The ICSC Blog

ICSC calls for physical and on-line retailing fairness

By Bertrand Courtois Suffit, Chair of the ICSC European Public Affairs Committee

 

Without physical stores, would retailers sell so much on-line?  And what will the move to purchase on-line mean for employment across Europe?   These issues are being debated heatedly across the region as shopping centre asset managers and retailers see the traditional shop format being eroded by on-line sales.

 

Over the last three years, the ICSC European Public Affairs Committee, which I chair, has been making the case for the shopping centre industry at the heart of the European Union, and we have had success in ensuring that the European Parliament understands our industry and the unique role the industry plays. Now we are calling for the European Commission to fully recognise and harness the huge contribution the sector makes to the region’s economy as it develops its future strategy for retail focusing on job creation, reducing the regulatory burden and promoting competitiveness across the EU Retail Sector.

 

A study published by ICSC back in 2008 highlighted, for the first time in the industry’s history, the true extent of shopping centres’ contribution to the wider European economy.   At that time nearly a quarter of retail sales in Europe were estimated to occur in shopping centres. The study also found that shopping centres directly employed 4 million workers across Europe – equivalent to a fifth of retail employment.

 

Since then on-line sales have soared and the EU is keen to encourage e-commerce and on-line business with their huge potential for cross border trading. However, it’s not just the shopping centre industry which is debating this approach, member countries are less willing to promote harmonisation if it means consumers/citizens losing their national systems and rights.

 

This summer, the European Parliament’s Working Group on e-commerce set out its policy recommendations, highlighting existing barriers to e-commerce such as unequal tax and consumer protection regulations which need to be overcome.   The report, prepared by Members of the European Parliament (MEPs) recognises that traders operating cross-border can face up to 27 different sets of rules which can discourage them from offering their goods and services in other countries.  To combat this, MEPs have called for the establishment of a special regime for e-commerce in the internal market and are pushing for a Single E-Commerce Act alongside the new Single Market Act that aims to help the internal market function better.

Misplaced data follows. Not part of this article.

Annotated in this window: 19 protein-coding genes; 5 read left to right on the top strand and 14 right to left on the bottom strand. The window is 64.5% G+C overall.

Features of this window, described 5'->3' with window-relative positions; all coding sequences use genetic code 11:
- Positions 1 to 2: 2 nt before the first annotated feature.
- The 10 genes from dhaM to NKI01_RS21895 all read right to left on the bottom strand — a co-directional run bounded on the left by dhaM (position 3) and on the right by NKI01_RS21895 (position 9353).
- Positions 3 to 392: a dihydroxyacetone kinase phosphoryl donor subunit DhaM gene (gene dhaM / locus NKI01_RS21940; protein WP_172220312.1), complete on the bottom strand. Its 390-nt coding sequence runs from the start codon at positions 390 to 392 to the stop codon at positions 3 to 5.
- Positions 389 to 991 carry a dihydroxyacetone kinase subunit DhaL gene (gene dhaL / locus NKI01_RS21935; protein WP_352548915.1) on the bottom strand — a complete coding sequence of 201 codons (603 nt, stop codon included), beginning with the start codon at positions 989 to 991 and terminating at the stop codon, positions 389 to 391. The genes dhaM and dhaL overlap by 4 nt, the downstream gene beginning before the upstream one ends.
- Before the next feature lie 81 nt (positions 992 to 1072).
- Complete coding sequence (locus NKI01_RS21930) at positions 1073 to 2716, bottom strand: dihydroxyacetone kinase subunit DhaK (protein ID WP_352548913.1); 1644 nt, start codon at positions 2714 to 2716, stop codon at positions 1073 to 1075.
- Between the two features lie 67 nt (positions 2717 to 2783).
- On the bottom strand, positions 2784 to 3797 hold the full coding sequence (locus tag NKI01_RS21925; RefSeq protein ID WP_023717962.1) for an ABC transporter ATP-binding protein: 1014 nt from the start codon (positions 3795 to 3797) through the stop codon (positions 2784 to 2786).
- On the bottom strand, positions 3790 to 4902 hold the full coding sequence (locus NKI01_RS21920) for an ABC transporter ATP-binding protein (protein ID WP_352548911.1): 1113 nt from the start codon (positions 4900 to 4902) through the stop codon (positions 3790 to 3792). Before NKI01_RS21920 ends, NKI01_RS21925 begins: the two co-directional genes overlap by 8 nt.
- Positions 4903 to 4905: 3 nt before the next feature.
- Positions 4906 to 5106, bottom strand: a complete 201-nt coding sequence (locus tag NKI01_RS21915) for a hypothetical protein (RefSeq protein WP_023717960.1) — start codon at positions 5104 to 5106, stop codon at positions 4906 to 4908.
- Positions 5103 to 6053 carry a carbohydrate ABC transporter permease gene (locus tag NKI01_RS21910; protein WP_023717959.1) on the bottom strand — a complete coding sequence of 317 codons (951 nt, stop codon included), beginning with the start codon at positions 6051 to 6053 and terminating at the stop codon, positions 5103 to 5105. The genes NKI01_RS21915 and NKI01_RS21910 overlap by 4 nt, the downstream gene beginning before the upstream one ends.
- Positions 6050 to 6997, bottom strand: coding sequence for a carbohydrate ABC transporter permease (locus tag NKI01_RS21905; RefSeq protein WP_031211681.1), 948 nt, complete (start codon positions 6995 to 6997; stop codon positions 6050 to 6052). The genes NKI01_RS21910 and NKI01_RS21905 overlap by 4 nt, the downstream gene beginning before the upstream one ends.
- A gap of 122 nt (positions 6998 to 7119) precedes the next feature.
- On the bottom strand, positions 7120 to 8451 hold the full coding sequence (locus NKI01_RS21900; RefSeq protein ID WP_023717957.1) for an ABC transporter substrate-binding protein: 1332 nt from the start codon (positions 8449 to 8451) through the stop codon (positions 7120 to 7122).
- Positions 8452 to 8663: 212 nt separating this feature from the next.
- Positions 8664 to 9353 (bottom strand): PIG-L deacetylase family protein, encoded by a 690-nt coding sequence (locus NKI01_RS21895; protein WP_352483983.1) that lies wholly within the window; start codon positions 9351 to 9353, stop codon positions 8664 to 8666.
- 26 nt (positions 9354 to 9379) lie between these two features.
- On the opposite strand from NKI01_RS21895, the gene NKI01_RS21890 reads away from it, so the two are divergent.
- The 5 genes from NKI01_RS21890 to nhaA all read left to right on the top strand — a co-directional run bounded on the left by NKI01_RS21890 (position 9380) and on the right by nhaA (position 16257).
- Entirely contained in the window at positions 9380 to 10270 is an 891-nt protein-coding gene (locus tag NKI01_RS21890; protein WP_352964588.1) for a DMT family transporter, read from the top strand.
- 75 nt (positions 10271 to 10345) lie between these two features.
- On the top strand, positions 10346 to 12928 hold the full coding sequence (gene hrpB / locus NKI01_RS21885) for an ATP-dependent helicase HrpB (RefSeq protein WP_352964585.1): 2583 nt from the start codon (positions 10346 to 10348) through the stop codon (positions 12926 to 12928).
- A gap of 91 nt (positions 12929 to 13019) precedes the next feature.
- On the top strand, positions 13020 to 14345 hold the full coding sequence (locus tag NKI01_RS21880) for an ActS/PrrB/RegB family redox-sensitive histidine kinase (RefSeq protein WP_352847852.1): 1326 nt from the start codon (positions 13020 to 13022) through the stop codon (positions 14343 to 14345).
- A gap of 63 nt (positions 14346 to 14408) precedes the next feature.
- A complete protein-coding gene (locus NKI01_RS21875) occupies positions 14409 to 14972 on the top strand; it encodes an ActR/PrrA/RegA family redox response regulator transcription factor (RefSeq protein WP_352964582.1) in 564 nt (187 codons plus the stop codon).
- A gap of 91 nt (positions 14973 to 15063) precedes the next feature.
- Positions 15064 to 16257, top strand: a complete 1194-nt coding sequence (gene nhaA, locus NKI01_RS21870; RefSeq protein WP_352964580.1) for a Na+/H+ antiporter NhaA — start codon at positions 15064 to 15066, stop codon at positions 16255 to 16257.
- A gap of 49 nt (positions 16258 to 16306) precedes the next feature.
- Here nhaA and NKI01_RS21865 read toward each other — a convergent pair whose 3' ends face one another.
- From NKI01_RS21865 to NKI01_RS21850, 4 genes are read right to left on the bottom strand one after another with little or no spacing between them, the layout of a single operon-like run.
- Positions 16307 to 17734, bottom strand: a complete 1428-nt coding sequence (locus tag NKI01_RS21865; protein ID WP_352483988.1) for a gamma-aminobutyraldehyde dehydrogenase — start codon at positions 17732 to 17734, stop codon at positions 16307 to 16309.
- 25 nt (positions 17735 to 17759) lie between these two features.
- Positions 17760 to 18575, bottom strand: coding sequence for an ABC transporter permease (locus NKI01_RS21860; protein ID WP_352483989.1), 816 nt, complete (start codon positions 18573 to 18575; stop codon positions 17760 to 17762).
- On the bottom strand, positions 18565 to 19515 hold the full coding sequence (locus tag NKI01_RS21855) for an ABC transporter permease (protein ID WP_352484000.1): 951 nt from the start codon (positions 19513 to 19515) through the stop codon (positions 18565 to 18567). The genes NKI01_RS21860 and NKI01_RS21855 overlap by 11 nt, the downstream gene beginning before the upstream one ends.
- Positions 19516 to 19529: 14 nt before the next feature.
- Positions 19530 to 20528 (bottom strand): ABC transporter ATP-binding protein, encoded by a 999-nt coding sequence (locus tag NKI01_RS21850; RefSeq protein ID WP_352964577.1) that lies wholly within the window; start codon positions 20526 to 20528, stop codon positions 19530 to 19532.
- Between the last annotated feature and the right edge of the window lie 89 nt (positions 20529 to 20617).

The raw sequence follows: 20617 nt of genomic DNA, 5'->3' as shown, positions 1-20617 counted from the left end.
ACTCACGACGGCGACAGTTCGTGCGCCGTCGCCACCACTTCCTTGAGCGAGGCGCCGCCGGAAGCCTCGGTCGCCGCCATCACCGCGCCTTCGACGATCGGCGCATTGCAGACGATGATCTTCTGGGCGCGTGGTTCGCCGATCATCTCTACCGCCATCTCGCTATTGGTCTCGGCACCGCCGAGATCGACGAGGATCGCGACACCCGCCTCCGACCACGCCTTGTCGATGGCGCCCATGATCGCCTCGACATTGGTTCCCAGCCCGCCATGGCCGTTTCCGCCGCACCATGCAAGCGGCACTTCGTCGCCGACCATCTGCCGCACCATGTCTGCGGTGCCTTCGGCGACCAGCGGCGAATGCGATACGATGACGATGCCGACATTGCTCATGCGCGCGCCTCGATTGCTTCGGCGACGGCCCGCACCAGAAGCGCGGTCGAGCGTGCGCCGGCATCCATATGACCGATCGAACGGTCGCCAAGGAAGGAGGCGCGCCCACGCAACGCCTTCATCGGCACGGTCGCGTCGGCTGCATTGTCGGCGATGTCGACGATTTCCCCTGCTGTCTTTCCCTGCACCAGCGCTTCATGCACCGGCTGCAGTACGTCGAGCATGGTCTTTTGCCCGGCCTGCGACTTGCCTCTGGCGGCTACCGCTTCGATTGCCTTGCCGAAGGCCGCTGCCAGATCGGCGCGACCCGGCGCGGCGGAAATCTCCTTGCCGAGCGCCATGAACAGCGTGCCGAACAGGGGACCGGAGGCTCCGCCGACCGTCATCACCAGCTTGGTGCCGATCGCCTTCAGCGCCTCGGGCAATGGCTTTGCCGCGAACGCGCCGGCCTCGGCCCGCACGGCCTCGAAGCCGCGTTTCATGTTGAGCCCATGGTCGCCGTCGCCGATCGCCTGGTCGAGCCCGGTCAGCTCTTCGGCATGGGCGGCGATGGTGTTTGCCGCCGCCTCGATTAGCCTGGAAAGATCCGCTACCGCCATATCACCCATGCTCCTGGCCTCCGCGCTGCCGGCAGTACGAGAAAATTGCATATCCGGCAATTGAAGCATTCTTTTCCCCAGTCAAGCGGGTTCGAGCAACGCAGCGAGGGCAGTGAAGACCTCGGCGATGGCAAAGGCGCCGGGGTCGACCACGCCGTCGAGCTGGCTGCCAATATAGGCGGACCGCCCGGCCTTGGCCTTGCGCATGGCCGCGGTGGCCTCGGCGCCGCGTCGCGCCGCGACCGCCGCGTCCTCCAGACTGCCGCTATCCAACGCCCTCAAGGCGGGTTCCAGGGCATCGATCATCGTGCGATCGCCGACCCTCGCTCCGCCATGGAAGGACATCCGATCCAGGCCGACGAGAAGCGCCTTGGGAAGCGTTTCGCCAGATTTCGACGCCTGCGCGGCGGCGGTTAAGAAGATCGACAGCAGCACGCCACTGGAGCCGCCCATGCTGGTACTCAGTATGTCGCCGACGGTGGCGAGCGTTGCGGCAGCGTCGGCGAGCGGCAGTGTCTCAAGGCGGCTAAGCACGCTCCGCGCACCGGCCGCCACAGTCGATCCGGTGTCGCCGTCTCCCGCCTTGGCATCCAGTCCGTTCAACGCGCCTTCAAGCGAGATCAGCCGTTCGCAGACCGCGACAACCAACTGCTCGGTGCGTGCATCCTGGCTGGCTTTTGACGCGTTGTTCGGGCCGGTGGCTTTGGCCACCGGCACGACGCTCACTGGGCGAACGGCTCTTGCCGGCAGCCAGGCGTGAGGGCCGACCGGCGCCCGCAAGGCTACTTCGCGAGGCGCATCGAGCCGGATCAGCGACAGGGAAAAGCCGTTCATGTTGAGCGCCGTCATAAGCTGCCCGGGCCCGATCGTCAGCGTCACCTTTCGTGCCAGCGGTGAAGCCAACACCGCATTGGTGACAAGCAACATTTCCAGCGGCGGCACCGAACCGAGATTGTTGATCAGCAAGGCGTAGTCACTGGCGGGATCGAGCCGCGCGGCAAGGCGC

As members of ICSC’s European Public Affairs Committee, we welcome efforts to promote retail in all its forms as a key driver of recovery and growth in Europe, but we strongly believe that the potential of such a regime needs to be properly assessed and ICSC members want to ensure that the promotion of on-line trade does not damage employment, businesses or consumer protection in the broader retail sector.

 

Our industry has a responsibility too, of course. We must make sure that shopping centres embrace technological evolution where it delivers benefits for consumers in terms of new and cost effective ways of retailing.   Harmonising technology with retail outlets that offer physical experience of the product is what shoppers want most.

 

The challenge for the European Parliament is to ensure fairness between both physical retail and on-line retailing, particularly considering the importance of the retail sector to employment.

 

E-commerce can certainly be an opportunity for shopping centres, but there needs to be more fairness in the treatment of physical versus on-line stores, the latter of which are often exempt from some sales taxes and don’t have property taxes or the costs of maintenance and other expensive property upkeep.   On-line stores can charge lower prices but shoppers often use the physical stores to view the goods first, creating a free rider problem.

 

Some shopping centres are embracing the opportunities by offering an on-line environment of ‘virtual malls’ to create higher sales and footfall, but their physical presence remains and so do the costs.

 

ICSC will be looking at what regulatory framework is required to boost this market without hindering the competitiveness of existing retail shops. A new strategy is being called for, but to what extent should rules differ between both retail systems? ISCS will be engaging with the key EU policy makers over the coming months, working with retailers to ensure that the voice of the shopping centre industry is heard in the debate and that a future EU Retail Strategy brings positive benefits across the retail sector.

 

As always, simple solutions must be found as the rules of the game are changing at ever increasing speed and flexibility must be allied to fairness.

 

 

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